First Aid for the Orthopaedic Boards, Second Edition ebook PDF download
First Aid for the Orthopaedic Boards, Second Edition ebook PDF download Eat before you begin the case. Some cases can go on for longer than
planned and it isn’t cool to leave early because you are hungry (read
unprepared!) or, worse, to pass out from exhaustion. As a student, your
function in the OR will most likely be to hold retraction. This can be
tedious, but it is important to pay attention and do a good job. Not pull-
ing in the right direction obscures the view for your attending, and pull-
ing too hard can destroy tissue. Many students get light-headed standing
in one position for an extended period of time, especially when they are
not used to it. Make sure you shift your weight and bend your knees
once in a while so you don’t faint. If you feel you are going to faint,
then say something—ask one of the surgical techs to take over or state
discreetly that you need relief. Do not hold on to the bitter end, pass
out, and take the surgical fi eld with you (believe it or not, this has actu-
ally happened; we print this advice from real experience).
Find out about the case as much as possible beforehand. Usually, the
OR schedule is posted the night before, so you should be able to tell.
Read up on the procedure as well as the pathophysiology of the under-
lying condition. Know the important anatomic landmarks.
Find out who you are working with. If you can, do a quick bibliography
search on the surgeon you will be working with. It can never hurt to know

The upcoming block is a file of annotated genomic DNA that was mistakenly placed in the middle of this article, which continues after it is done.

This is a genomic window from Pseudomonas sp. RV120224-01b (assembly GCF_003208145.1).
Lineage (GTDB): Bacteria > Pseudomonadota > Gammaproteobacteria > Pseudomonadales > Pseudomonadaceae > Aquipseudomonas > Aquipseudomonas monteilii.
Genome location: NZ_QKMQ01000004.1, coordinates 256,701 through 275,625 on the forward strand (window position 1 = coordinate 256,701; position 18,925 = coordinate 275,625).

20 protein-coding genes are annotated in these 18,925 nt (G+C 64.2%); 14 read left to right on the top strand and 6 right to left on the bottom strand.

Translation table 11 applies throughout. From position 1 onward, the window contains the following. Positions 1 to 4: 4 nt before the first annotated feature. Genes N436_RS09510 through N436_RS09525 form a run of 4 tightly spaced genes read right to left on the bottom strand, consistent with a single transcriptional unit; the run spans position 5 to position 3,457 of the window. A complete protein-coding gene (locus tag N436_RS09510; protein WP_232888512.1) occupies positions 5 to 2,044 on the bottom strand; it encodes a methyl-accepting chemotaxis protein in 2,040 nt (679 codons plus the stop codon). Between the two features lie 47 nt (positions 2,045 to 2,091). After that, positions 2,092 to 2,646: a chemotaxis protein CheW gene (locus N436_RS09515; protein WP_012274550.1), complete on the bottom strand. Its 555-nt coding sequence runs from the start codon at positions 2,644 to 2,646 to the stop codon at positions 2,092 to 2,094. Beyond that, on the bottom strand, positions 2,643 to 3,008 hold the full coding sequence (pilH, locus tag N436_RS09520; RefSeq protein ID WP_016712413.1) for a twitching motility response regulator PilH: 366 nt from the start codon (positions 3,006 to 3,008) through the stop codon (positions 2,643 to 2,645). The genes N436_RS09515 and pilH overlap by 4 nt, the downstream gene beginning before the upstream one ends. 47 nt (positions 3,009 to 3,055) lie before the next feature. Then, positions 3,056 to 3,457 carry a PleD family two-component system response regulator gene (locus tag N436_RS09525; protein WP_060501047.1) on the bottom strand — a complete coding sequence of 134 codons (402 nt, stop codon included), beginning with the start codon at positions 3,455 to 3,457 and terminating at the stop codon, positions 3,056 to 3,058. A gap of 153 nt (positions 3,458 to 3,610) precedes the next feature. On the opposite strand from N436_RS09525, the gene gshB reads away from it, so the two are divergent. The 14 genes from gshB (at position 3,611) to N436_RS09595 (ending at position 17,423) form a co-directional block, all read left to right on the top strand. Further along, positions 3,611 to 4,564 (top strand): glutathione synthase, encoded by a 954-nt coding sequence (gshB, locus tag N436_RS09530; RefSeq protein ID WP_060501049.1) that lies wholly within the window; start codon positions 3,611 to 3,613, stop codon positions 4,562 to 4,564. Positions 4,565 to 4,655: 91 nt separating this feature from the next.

which papers (s)he has written, and this may help to spark conversation
and distinguish you among the many other students they will have met.
Assess the mood in the OR. The amount of conversation in the OR di-
rected to you varies by attending. Some are very into teaching and will
engage you during most of the surgery. Many others act as if you aren’t
even there. Some will interact if you make the fi rst move; others nuke
all efforts at interaction. You’ll have to fi gure it out based on the situa-
tion. Generally, if your questions and comments refl ect that you have
read about the procedure and disease, things will go well.
Keep a log of all surgeries you have attended, scrubbed on, or assisted
with (see Figure I-1). If you are planning to go into general surgery or a
surgical subspecialty, it can be useful during residency interviews for
conveying how much exposure/experience you have had. This is particularly true if your school’s strength is clinical experience. The log can also be useful if you are requesting a letter from the chairman of surgery
whom you have never worked with. It gives her/him an idea of what
you have been doing with your rotation.
Many rotations will set a mini-
mum number of surgeries you are to attend. Try to attend as many as
possible, and document them. This serves both to increase your expo-
sure, and confi rm your interest.